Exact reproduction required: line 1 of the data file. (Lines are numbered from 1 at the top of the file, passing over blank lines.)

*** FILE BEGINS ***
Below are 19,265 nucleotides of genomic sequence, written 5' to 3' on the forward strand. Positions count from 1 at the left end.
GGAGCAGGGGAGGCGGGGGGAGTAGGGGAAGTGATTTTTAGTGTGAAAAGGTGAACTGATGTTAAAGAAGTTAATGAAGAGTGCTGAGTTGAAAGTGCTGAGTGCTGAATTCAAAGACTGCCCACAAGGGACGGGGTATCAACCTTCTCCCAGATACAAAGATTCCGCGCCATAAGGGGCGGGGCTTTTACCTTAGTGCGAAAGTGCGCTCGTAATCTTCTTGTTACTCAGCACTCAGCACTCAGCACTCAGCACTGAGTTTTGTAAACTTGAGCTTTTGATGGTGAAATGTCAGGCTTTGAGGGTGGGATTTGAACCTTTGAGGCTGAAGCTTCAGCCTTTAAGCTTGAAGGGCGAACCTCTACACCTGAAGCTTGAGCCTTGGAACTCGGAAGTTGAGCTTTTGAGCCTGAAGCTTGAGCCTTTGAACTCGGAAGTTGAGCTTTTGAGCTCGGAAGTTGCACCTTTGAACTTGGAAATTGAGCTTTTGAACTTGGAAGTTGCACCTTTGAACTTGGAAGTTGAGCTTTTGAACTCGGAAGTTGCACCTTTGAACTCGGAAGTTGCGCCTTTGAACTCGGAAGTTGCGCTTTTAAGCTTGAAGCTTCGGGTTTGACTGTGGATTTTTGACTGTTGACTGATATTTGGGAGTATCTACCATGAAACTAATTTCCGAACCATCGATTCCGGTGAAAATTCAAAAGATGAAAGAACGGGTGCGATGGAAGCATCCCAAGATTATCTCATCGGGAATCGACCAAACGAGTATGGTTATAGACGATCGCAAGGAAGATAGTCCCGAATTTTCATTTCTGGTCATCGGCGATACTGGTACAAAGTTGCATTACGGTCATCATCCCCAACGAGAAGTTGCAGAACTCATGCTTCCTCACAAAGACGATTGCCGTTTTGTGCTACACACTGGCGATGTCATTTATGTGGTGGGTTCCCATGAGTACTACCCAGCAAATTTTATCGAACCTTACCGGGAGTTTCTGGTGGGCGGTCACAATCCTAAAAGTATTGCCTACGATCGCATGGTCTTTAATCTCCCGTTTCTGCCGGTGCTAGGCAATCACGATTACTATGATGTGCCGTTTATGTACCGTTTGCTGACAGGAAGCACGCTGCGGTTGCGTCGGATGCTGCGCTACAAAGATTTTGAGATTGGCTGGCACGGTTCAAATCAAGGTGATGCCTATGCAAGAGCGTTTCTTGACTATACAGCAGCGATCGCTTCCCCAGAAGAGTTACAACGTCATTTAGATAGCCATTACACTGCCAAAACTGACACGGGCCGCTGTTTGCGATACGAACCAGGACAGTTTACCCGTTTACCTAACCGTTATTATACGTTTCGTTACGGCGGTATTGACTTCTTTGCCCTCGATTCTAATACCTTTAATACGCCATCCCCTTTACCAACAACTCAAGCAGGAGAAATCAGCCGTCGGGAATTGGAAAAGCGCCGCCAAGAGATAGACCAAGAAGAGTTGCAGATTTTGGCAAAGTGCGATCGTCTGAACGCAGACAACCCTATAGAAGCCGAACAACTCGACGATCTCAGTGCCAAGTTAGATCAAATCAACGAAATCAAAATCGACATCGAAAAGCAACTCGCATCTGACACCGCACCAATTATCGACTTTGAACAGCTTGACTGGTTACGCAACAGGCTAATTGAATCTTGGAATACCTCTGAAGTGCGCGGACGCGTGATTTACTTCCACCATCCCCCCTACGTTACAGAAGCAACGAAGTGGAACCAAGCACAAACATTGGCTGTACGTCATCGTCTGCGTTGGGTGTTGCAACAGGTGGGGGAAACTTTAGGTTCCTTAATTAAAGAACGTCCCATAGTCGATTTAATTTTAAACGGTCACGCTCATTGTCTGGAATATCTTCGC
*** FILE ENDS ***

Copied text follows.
Below are 19,265 nucleotides of genomic sequence, written 5' to 3' on the forward strand. Positions count from 1 at the left end.